Can a hot bath in the afternoon reduce depression?

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Much has been written about the fantastic benefits of hydrotherapy for people with mental health issues. We wrote a blog not long ago about the great results from those suffering from anxiety and depression were getting from taking cold showers in the morning. (Take a look at the post by clicking here: Cold Showers - Can They Help Anxiety & Depression?)

And now it seems that the research into hydrotherapy has thrown up another interesting result – that a warm bath just twice weekly in the afternoon can reduce depression.

A small study by the University of Freiburg in Germany took 45 people suffering from depression and gave half of them twice weekly exercise sessions. The other half were given twice weekly “thermal therapy” sessions which consisted of them soaking in a pool of water at 40°C for up to 30 minutes, then getting out and wrapping up with blankets and hot water bottles for another 20 minutes.

Related article: How Gut Bacteria Affects Depression

After eight weeks the study showed that the hot-bath treatment reduced depression symptoms by six points (from 21 points) as opposed to exercise which reduced it by just three points.

The reason seems to stem from the fact that raising our body temperature in the afternoon helps to restore the normal circadian rhythm of temperature. Circadian rhythms are physical, mental, and behavioural changes that follow a daily cycle. These are very often out of whack with people who suffer mental health issues and insomnia. Research has found that most people’s body temperature peaks in the afternoon, but people suffering from depression peak much later in the day which then throws off the natural circadian rhythm. Getting the body’s circadian rhythm back on track by raising the temperature in the afternoon also comes with the bonus that sleep patterns are improved and, as we all know, getting good sleep is a massive help when you are suffering from depression.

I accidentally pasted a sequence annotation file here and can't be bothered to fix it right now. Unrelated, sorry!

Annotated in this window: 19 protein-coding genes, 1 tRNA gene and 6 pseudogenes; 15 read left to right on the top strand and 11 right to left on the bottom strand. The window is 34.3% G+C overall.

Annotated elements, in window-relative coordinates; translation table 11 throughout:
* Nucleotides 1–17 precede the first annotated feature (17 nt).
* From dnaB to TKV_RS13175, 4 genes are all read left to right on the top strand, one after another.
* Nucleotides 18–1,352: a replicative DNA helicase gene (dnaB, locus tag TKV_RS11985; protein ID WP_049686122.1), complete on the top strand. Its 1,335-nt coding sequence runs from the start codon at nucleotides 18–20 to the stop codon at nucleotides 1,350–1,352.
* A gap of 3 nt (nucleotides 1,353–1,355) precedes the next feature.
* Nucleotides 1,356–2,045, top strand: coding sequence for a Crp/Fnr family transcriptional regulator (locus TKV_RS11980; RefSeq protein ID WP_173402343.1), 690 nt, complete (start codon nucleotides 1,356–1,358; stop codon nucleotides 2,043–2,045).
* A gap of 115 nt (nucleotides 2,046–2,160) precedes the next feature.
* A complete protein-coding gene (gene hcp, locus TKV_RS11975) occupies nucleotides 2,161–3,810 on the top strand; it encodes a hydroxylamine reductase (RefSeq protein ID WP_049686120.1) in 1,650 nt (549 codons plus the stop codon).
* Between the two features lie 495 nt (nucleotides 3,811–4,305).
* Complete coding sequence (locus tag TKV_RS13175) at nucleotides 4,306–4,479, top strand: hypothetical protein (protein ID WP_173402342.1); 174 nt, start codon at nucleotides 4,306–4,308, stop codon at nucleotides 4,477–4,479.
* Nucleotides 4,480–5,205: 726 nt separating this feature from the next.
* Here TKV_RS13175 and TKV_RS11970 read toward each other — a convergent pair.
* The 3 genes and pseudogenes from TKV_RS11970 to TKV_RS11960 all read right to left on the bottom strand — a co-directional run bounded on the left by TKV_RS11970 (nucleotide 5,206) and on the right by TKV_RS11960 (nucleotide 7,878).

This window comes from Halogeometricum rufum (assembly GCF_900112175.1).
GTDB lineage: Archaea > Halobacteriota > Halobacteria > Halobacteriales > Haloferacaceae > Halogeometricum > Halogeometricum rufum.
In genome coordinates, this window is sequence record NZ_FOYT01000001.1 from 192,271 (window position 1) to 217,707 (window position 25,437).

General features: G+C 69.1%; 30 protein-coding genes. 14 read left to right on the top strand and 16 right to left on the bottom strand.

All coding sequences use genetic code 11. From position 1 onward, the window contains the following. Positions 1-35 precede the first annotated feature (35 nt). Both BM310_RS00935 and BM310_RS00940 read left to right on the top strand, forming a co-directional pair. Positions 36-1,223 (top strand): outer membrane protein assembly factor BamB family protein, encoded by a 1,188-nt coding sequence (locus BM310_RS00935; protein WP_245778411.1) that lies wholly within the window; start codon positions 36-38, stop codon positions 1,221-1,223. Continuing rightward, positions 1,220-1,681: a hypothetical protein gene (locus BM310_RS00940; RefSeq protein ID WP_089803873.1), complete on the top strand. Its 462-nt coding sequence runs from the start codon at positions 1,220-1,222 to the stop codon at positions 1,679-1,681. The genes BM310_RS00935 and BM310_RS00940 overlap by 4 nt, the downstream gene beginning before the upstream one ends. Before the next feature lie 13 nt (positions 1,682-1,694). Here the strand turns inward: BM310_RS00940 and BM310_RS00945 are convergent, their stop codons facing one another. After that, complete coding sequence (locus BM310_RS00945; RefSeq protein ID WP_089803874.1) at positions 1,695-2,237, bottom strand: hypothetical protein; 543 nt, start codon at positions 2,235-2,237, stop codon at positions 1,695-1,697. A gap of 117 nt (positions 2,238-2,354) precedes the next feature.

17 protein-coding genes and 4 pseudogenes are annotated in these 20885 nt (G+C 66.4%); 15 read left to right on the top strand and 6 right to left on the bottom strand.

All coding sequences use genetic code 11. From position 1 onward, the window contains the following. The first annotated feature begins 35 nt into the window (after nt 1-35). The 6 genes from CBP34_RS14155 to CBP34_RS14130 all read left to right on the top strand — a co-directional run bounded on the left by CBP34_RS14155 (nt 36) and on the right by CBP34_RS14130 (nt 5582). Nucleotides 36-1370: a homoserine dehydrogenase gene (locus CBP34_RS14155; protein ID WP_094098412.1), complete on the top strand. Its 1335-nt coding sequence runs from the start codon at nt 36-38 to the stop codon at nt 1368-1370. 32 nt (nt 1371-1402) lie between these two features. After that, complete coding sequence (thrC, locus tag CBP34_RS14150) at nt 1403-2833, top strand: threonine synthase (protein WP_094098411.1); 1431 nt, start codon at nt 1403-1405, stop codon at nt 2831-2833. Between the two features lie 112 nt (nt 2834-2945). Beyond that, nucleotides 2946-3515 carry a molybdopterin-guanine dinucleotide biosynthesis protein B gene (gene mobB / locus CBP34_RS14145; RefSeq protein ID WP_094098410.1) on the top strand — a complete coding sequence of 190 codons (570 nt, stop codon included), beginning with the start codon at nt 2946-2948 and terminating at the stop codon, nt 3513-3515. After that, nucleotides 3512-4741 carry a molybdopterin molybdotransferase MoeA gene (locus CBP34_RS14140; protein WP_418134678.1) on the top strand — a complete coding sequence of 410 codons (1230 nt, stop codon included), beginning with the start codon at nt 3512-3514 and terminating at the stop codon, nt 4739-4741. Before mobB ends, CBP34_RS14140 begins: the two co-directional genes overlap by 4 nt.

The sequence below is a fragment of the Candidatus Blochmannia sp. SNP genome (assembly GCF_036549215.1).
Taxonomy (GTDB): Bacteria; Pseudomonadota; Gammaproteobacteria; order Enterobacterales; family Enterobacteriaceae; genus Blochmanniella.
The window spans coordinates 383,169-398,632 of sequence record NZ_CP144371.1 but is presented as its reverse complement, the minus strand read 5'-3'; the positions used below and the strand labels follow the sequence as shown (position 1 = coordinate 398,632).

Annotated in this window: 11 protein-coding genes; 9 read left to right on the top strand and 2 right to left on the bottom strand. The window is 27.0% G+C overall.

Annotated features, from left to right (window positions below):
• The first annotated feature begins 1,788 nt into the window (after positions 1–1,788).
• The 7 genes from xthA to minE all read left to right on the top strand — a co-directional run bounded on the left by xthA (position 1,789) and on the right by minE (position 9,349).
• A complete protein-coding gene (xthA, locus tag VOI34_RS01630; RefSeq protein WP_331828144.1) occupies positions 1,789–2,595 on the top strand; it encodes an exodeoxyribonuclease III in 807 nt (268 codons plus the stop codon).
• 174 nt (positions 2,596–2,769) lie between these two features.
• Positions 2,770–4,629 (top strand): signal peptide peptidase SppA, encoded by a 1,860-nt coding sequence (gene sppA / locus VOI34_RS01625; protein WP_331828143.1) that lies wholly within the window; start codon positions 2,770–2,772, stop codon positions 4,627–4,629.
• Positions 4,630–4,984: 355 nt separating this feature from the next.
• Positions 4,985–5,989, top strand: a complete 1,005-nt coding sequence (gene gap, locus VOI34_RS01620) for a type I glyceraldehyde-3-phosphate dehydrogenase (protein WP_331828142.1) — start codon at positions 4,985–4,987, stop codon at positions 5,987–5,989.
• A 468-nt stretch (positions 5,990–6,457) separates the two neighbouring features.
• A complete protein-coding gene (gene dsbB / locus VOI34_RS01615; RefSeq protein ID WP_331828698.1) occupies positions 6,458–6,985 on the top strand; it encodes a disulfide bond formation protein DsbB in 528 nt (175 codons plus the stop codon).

Related article: How Improving Your Diet Can Help Your Mental Health

Whatever hydrotherapy route you take, it does seem that our body’s temperature and our circadian rhythms are an extremely important factor in the way our minds are able to cope with stress, anxiety and depression. If you’re suffering from depression perhaps you could experiment by taking a cold shower in the morning and a warm bath in the afternoon - or mixing it up a bit on different days if you want to save water!

But be assured, we’ll keep you posted with any new research we find about the benefits of cold and hot water therapy on mental health, anxiety and depression. And for more advice on how to keep your mental health in check, why not take our FREE 10-week mental wellbeing course with free audios, meditations, sourced videos, helpful advice and tip sheets right here:

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